Anyone who has filed an insurance claim should know that it can be a complicated matter completing reams of paperwork, meeting with adjusters and fighting to defend your claim. On the other hand, sometimes you simply complete the claim form, and your check arrives in a few days. Some have discovered that this second scenario often makes it easy to commit fraud.
Studies have shown that one in every 30 insurance claims is fraudulent. Insurance fraud is responsible for higher premiums and stricter laws. California and federal law enforcement are zealous about tracking down and prosecuting those who commit fraud. A conviction for insurance fraud can mean fines, jail or prison, and restitution, depending on the severity of the offense. If you are facing accusations of insurance fraud, you have a right to be concerned.
Kinds of fraud
A little white lie or an omission of pertinent information on an insurance application or claim is perhaps the most common form of fraud. If the insurance company discovers an inaccuracy or misrepresentation on your claim or application, it will likely cancel your policy and deny you coverage. However, you may also face criminal charges if the insurer believes that you intentionally committed fraud. Some common examples of insurance fraud include:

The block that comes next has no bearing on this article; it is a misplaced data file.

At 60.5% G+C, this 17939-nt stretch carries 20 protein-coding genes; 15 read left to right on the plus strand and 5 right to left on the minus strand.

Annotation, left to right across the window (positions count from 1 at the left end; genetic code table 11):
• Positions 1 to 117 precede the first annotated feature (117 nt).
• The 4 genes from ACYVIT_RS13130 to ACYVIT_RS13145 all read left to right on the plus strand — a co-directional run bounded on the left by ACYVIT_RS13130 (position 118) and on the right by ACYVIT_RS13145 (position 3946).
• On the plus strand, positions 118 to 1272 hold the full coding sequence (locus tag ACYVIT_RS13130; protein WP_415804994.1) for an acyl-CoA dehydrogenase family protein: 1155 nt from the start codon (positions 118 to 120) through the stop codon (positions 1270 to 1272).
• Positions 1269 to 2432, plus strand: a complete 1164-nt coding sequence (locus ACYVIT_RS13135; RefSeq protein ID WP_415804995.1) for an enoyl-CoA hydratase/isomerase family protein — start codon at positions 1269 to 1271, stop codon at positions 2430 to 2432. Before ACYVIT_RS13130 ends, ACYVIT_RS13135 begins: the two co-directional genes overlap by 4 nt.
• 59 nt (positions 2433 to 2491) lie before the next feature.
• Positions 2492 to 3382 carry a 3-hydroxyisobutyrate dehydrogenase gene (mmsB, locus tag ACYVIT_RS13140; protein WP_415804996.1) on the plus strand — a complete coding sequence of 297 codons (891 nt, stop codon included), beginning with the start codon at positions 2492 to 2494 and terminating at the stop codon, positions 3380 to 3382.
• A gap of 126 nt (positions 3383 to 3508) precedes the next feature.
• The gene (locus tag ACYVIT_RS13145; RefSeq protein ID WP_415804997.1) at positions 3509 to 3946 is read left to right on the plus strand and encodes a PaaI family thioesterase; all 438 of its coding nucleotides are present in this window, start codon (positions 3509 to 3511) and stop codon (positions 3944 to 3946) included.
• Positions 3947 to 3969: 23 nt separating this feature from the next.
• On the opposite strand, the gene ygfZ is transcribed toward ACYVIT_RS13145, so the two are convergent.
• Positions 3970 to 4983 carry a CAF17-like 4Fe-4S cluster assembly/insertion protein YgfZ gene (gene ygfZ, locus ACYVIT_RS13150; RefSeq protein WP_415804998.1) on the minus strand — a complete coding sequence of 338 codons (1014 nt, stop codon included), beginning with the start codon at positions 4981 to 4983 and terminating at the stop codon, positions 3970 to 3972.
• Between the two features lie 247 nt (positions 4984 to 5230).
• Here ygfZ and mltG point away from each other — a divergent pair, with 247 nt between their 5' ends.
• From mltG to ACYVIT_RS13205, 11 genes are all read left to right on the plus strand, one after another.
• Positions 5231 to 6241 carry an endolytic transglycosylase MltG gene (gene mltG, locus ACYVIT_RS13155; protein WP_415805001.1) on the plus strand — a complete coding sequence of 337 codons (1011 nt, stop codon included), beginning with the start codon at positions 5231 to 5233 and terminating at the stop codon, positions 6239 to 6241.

- Auto insurance: False reports of stolen or damaged vehicles, charging or listing charges for repairs you didn't make, staging accidents, claiming injuries for passengers who were not in the vehicle
- Property insurance: Staged burglaries, claiming non-existent damage from natural disasters, false slip-and-fall claims, inflated damage claims
- Life insurance: Faking a death, purchasing insurance on someone who does not have long to live, murder-for-hire
- Health insurance: Overbilling insurers, using someone else's identity to file false claims, providing medical services a patient does not need
Medical fraud consumes about 10% of the nearly $3 trillion consumers spend on health care each year. While convictions are usually of health care providers and those working in medical offices, patients may be charged for participating in schemes for a portion of the profits.
California investigations into insurance fraud often involve numerous law enforcement agencies and the Department of Insurance. The most challenging part in the prosecution of insurance fraud is proving intent. Even if you received no money from an insurer, a court may still convict you if prosecutors can prove you intended to commit fraud. Consequently, it is important that you establish a strong defense if you are facing charges of insurance fraud.